5 Local Climate Change Victories to Celebrate on Earth Day

Climate change is a daunting challenge: the problem is global in nature, implementing meaningful solutions can be frustratingly complex, public attention to the issue is as fleeting as a Twitter hashtag, and the stakes are existential.

As we approach the 49th annual observance of Earth Day on April 22, it’s completely understandable that many people feel discouraged. The White House is rolling back environmental protections that took decades to establish. California is still recovering from the most destructive wildfires in state history, with increasing scientific consensus that changing weather patterns are to blame. Even recycling is losing its feel-good luster, with curbside recycling bin contributions piling up in American cities or even being dumped into landfills due to plummeting international demand for raw materials.

But now would be an absolutely terrible time for locals who care about the health of the planet to become apathetic or cynical, for a reason many wouldn’t expect: We have important environmental victories to build upon and celebrate.

How the story of climate change ends is still in our hands

1. Santa Monica Is Switching Local Businesses to 100% Renewable Energy on May 1

Environmentally progressive Santa Monica is an early adopter of Community Choice Aggregation, a local government framework that allows utility customers to switch from greenhouse gas-producing electricity generated by private utilities to renewable energy delivered over the same transmission lines. Santa Monica plans offer 36%, 50% or 100% renewable electricity. On May 1, Santa Monica is switching the default option for local business customers to the 100% plan. That’s a hugely important step worth celebrating, for two reasons: 1) Business customers create 75% of the city’s overall demand for electricity, making this a monumental shift on a local level. 2) The same Community Choice Aggregation framework is available to other communities throughout Greater Los Angeles, so expect other cities to follow in Santa Monica’s smaller carbon footprint.

2. Gas-Fired Power Plants Are on the Way Out in Los Angeles

Where there’s a will, there’s a way. For Los Angeles Mayor Eric Garcetti, at least, there better be. Garcetti’s announcement earlier this year that Los Angeles will not invest billions of dollars to extend the life of the Scattergood Generating Station and two other coastal power plants commits the city to replacing more than 30% of its electrical supply with renewable sources in 10 years. It’s not yet clear how Los Angeles will achieve this goal, but scientific advancements in battery technology are making energy from wind and solar easier to store for reliable and consistent delivery.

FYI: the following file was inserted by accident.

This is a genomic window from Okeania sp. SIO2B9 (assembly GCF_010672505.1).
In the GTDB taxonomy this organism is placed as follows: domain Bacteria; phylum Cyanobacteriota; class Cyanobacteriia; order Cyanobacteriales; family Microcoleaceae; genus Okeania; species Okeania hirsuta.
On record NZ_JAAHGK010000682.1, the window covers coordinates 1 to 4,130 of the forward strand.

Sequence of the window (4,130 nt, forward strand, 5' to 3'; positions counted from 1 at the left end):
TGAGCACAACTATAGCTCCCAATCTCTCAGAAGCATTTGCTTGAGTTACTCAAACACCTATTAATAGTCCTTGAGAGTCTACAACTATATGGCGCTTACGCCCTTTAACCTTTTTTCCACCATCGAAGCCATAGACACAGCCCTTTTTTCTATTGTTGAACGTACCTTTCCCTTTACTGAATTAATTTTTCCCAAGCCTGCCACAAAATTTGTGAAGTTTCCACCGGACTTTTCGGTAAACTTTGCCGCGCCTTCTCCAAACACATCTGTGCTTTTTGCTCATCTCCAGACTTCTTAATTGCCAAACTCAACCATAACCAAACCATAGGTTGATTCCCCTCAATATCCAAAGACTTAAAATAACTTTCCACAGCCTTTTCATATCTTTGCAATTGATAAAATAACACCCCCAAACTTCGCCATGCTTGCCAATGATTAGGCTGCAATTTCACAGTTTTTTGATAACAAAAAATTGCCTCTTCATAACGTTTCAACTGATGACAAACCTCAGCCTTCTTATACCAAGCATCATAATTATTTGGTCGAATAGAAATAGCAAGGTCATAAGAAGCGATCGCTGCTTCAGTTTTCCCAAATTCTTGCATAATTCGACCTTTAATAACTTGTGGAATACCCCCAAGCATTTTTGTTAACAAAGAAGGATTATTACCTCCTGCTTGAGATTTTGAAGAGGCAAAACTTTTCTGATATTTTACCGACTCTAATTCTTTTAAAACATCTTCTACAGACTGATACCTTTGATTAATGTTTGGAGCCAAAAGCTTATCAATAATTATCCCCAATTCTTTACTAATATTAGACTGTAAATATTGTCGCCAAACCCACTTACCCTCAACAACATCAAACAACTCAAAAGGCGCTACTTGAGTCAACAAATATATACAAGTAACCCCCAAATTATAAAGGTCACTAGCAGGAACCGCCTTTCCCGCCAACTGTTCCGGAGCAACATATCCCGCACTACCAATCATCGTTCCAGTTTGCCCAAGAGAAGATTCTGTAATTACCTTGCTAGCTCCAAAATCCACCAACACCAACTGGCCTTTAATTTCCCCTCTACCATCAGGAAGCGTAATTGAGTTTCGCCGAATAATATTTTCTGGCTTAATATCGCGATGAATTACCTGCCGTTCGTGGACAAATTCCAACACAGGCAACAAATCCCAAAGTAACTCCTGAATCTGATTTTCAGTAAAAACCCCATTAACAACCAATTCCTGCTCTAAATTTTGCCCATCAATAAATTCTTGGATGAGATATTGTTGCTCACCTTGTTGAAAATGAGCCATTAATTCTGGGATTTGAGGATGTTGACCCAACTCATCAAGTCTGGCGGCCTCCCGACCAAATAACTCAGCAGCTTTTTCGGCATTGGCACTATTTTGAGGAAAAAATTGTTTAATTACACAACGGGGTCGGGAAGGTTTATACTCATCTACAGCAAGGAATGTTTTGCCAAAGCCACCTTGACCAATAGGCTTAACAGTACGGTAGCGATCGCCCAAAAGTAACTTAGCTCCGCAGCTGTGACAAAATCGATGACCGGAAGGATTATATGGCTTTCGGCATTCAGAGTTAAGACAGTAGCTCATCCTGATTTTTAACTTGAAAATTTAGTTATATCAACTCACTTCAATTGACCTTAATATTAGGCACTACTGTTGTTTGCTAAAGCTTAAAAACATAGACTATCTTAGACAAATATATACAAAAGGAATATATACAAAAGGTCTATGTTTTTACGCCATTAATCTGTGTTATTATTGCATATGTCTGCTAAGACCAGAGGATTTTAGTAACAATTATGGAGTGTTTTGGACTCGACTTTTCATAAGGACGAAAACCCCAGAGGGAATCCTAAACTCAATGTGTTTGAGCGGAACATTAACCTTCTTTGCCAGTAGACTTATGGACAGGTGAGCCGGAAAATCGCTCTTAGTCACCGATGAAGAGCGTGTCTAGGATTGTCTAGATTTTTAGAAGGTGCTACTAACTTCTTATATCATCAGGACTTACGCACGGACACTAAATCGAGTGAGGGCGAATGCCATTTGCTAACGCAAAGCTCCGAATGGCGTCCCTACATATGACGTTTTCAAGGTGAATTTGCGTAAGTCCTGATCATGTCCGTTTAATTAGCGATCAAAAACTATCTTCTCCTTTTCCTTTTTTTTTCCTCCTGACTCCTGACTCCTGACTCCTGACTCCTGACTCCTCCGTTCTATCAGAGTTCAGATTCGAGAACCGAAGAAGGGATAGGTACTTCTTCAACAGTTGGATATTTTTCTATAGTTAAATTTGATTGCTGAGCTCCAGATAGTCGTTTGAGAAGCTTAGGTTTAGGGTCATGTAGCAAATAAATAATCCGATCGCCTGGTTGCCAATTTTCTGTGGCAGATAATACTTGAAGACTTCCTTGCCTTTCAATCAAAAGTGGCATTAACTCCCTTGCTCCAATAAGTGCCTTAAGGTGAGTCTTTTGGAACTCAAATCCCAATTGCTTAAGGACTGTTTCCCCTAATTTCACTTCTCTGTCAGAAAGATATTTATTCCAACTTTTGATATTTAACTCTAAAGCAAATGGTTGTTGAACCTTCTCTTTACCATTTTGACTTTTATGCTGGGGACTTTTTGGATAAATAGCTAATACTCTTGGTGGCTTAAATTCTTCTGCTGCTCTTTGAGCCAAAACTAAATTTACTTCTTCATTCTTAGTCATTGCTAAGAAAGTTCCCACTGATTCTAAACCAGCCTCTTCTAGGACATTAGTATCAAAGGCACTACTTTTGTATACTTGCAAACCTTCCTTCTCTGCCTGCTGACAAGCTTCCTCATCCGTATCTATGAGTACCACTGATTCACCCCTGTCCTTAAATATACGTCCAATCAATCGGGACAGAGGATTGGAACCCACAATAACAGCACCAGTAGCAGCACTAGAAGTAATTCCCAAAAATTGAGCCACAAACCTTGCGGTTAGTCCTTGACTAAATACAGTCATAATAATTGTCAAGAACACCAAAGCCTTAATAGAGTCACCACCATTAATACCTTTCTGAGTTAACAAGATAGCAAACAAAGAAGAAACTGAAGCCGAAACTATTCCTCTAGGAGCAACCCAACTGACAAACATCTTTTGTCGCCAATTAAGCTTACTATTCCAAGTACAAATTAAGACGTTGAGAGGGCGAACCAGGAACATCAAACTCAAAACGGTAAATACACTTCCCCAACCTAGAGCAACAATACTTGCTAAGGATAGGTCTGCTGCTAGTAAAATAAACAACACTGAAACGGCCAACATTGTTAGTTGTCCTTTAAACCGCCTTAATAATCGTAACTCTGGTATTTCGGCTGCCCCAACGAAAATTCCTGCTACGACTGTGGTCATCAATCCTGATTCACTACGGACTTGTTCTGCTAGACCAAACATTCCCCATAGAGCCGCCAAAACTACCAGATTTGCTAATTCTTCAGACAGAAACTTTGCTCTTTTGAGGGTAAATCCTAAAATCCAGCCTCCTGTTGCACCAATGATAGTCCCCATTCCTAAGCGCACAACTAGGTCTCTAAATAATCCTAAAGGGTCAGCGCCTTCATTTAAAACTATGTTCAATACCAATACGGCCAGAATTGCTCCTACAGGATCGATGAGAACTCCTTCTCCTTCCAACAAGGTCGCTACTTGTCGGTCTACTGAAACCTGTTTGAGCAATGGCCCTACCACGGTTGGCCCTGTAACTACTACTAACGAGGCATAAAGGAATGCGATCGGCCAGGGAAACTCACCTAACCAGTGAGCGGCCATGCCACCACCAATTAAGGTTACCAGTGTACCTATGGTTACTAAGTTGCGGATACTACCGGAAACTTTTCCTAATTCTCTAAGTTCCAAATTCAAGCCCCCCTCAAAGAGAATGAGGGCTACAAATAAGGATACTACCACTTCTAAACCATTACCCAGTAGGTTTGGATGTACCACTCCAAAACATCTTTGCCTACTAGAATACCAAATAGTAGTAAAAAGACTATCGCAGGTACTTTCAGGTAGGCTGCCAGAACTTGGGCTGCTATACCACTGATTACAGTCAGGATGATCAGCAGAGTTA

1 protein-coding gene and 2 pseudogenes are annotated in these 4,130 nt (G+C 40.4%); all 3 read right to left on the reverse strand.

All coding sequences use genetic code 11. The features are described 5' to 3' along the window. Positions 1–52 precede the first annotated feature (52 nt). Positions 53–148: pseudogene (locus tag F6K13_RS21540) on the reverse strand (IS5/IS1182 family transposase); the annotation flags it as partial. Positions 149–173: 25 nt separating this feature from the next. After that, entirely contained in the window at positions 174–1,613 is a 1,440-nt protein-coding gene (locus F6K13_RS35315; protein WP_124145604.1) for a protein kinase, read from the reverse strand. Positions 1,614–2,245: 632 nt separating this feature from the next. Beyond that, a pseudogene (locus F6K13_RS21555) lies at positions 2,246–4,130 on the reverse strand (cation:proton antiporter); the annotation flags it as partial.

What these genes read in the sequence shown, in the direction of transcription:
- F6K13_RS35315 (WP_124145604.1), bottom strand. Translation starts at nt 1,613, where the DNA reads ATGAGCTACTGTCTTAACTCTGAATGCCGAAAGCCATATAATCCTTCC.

3. Public Transportation Is Becoming a Better Option for Commuters

Drivers don’t battle rush-hour traffic because they want to. They sit in gridlock because they don’t see any better option. New investment in light rail — the relatively new Expo Line through Santa Monica, the extension of the Purple Line into Westwood, the impending Green Line connection to LAX — promise to make public transportation a more convenient and, quite frankly, more reasonable option for Los Angeles area commuters than anyone could have imagined a generation ago. Investment in short-trip shuttle services, bike share networks and electric scooters are further helping to bridge the “first/last-mile” gap between residential neighborhoods and light rail stations.

4. Business Interests Are Organizing to Lobby for Environmental Protections

In direct response to the Trump administration’s push to relax offshore drilling restrictions, residents and businesses who value and rely on the coast have quickly organized to protect it. Earlier this year, the Business Alliance for Protecting the Pacific Coast (BAPPC, pronounced BAY-PACK) hosted an information and networking event in Santa Monica. The group is only a year old and already counts 2,300 business and nonprofit members throughout California, Washington and Oregon. Ecologically conscious clothing retailer Patagonia, which not too long ago launched the digital platform Patagonia Action Works to connect volunteers more easily to environmental causes, is no longer a lonely voice in the wilderness.

5. Coastal Ecosystems Are Bouncing Back Faster Than Anyone Imagined

Build it and they will come. Un-build it, and nature comes back. That’s been the lesson of the LAX Dunes preserve, where native plant and animal species are making a comeback in the footprint of a former residential neighborhood demolished decades ago due to increased airport flight traffic. Between Vista Del Mar and Pershing Drive, you’ll find the California legless lizard and the burrowing owl (listed by California wildlife officials as species of special concern) and native flora like bright yellow beach evening primrose. As fragile as coastal dunes ecosystems are thought to be, the Bay Foundation’s painstaking restoration work on six of 100 acres of the LAX Dunes proves that the planet can and will heal if and when we’re willing to put in the work.

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